• Light weight shoes for around the hut
  • Good quality walking / tramping boots
  • Good quality warm wind and rain proof jacket (gortex or similar)
  • Warm hat and gloves
  • Sunhat, sunglasses and sunscreen
  • Swimming costume and towel (optional)

Personal equipment

  • Large waterproof pack
  • Toilet gear, soap, toothpaste, toilet paper, small towel
  • Sleeping bag and sleeping bag liner
  • First Aid Kit, blister kit, insect repellent, sunscreen, pain relief and bandages, personal medication (e.g. antihistamine for allery to wasp stings etc.)
  • Survival Kit — Survival blanket, whistle, paper, pencil, high energy snack
  • Matches in a waterproof container
  • Torch and spare batteries — There is no lighting in the huts either in the living area or bunkrooms or between huts and ablution blocks
  • Drink bottle, 1-2 litre capacity (very important to keep hydrated each day)
  • Optional extras — Camera, lightweight shoes for hut, earplugs

Food must be carried as it cannot be bought on the way, although some bartering may be possible especially if you have extra chocolate, gourmet cheeses or wine.
Breakfast cereals, crackers, cheese and jam for lunch and instant soup/dried pasta or dehydrated meals for dinner, snacks such as biscuits, muesli bars and tea and coffee will ensure you keep up energy levels without losing your appetite. Supermarkets in National Park and Ohakune will be able to supply all your food requirements. There are also speciality outdoor stores which have a range of dehydrated meals and other food products specifically designed for multi-day walking.
Supermarkets in Turangi and National Park Village will be able to supply all your food requirements. Whakapapa Visitor Centre also sells dehydrated meals.

Facilities at your accommodation

  • While not five star, the huts you stay in have all the essentials you need for shelter and cooking with sinks, gas cookers, cold water, tables, seating benches and wood burners for heating and as well as solar lighting
  • Communal bunkrooms have no pillows or linen and are built with a combination of platform and/or individual bunks with mattresses
  • Ablution blocks have flush or vaulted toilets and washbasins with cold water only. Those wishing for showers or baths can enjoy the number of waterfalls or swimming holes on the track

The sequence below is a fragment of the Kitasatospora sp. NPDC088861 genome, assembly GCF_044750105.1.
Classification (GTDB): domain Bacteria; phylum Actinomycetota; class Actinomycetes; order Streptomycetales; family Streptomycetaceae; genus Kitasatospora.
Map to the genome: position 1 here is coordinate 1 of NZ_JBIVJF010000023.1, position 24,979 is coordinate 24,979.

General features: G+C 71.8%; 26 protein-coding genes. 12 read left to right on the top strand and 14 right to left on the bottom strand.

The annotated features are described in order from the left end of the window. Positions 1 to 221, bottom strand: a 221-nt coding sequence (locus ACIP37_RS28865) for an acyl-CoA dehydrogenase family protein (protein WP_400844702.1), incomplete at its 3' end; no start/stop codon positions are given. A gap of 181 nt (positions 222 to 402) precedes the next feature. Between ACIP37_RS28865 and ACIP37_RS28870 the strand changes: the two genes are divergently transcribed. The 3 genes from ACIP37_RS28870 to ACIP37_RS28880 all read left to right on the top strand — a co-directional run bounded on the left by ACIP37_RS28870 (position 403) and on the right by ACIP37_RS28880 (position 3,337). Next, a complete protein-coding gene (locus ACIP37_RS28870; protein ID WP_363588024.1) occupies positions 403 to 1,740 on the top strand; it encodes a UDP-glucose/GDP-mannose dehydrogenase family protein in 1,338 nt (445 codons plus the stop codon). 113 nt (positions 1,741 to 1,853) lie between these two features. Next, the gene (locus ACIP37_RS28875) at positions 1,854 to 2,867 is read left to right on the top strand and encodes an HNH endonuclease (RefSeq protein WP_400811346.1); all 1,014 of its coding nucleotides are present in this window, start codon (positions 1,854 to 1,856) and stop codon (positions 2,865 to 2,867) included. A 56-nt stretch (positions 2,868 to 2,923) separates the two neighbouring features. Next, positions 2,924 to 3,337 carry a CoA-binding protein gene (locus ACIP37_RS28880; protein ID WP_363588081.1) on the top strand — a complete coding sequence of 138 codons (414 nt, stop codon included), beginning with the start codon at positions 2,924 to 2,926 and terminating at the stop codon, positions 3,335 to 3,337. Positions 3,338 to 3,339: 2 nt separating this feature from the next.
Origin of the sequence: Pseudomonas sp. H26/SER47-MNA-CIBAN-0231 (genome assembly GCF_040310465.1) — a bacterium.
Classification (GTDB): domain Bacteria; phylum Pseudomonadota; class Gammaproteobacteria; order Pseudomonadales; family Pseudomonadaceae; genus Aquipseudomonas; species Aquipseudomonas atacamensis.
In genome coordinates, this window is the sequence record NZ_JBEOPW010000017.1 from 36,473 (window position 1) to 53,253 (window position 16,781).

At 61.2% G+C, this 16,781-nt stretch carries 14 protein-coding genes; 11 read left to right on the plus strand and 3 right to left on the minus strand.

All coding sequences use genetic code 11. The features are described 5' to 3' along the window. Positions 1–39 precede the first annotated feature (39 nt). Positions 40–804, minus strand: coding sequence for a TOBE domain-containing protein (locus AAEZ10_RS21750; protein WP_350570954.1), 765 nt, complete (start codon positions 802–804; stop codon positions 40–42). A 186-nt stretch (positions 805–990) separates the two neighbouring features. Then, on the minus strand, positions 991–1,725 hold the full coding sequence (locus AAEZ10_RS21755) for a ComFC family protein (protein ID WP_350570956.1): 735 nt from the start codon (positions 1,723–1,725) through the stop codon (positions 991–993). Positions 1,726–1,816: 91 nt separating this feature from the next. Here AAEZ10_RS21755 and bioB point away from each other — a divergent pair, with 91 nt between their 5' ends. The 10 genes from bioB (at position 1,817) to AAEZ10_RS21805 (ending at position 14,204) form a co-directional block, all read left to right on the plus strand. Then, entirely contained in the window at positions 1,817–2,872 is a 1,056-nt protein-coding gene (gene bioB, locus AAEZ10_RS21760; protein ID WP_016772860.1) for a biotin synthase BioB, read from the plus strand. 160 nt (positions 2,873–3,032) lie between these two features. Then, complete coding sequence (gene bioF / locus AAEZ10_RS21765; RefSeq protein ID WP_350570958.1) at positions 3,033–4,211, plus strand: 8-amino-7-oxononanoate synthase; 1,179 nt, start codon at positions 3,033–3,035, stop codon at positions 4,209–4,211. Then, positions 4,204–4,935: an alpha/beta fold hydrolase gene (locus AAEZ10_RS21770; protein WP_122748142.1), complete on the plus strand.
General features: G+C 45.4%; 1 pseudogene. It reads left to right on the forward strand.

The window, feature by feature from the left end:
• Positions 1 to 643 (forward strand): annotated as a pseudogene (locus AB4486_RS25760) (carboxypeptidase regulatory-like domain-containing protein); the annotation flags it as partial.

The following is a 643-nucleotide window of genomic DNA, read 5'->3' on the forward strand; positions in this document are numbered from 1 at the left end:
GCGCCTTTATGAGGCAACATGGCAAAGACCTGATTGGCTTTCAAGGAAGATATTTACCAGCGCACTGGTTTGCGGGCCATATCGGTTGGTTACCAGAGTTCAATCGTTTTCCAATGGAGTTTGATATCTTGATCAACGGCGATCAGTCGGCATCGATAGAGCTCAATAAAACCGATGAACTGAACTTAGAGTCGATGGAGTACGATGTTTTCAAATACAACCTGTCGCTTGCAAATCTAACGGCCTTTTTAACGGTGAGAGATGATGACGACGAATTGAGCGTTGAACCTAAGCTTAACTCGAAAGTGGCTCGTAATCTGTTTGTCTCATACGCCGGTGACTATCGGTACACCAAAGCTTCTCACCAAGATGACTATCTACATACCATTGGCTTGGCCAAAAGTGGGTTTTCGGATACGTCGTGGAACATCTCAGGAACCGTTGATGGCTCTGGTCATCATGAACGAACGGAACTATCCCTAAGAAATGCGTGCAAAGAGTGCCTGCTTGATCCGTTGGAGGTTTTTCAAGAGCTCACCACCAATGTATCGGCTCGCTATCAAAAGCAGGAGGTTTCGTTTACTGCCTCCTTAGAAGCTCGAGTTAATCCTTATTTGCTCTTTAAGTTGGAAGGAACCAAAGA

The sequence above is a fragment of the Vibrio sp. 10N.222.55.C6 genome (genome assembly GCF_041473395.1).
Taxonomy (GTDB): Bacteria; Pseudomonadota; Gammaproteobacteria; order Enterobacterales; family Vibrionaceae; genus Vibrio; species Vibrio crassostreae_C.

• A Department of Conservation ranger is present at each Hut

Explore More Today

The Tongariro Northern Circuit is considered challenging as most of it is on open exposed terrain with much of it on uneven track surfaces. Cold temperatures, snow strong winds and heavy rain can occur at any time of the year.

You are responsible for your own and party members safety. For your safety you should advise a family member or friend when you leave for and return from your walk. At times severe weather conditions or events may make sections of the track impassable and you may not be able to complete your walk.

The recommended minimum age for the Tongariro Northern Circuit is 10 years.

Take a moment to watch the short video and explore the maps then you will begin to understand why this Great Walk of New Zealand is so unique with its outstanding volcanic features.

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Terrain, Map and Video is intended as a general guide only.

Great Walks Tracks are well marked and easy to follow but you will need a reasonable standard of fitness to carry your pack over the climbs and descents of the beautiful rugged landscapes to each night’s accommodation. The walking times listed above are approximate times for an average walker taking short breaks each hour.

Tongariro’s dual World Heritage status as well as its outstanding volcanic features make it a popular choice with all serious trampers.

Numbers are limited – Book early to secure your space.

Enquire Now!